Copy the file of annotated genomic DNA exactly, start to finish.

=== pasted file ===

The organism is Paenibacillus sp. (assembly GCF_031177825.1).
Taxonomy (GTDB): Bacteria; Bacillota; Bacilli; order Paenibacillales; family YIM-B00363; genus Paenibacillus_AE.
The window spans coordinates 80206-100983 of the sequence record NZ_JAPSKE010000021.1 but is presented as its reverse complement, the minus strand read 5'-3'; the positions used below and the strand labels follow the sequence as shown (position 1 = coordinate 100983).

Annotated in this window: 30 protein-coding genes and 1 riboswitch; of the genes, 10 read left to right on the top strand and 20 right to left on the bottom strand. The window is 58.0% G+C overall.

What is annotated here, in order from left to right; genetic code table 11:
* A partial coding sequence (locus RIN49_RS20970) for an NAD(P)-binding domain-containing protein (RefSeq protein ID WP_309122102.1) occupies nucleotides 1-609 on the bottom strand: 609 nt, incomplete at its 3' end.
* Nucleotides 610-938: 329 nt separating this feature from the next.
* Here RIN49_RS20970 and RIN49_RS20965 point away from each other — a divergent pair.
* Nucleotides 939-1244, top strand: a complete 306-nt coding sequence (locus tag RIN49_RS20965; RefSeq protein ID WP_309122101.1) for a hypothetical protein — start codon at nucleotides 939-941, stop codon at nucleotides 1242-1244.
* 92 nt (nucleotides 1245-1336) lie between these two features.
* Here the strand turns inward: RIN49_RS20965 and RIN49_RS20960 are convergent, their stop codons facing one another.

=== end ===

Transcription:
The organism is Paenibacillus sp. (assembly GCF_031177825.1).
Taxonomy (GTDB): Bacteria; Bacillota; Bacilli; order Paenibacillales; family YIM-B00363; genus Paenibacillus_AE.
The window spans coordinates 80206-100983 of the sequence record NZ_JAPSKE010000021.1 but is presented as its reverse complement, the minus strand read 5'-3'; the positions used below and the strand labels follow the sequence as shown (position 1 = coordinate 100983).

Annotated in this window: 30 protein-coding genes and 1 riboswitch; of the genes, 10 read left to right on the top strand and 20 right to left on the bottom strand. The window is 58.0% G+C overall.

What is annotated here, in order from left to right; genetic code table 11:
* A partial coding sequence (locus RIN49_RS20970) for an NAD(P)-binding domain-containing protein (RefSeq protein ID WP_309122102.1) occupies nucleotides 1-609 on the bottom strand: 609 nt, incomplete at its 3' end.
* Nucleotides 610-938: 329 nt separating this feature from the next.
* Here RIN49_RS20970 and RIN49_RS20965 point away from each other — a divergent pair.
* Nucleotides 939-1244, top strand: a complete 306-nt coding sequence (locus tag RIN49_RS20965; RefSeq protein ID WP_309122101.1) for a hypothetical protein — start codon at nucleotides 939-941, stop codon at nucleotides 1242-1244.
* 92 nt (nucleotides 1245-1336) lie between these two features.
* Here the strand turns inward: RIN49_RS20965 and RIN49_RS20960 are convergent, their stop codons facing one another.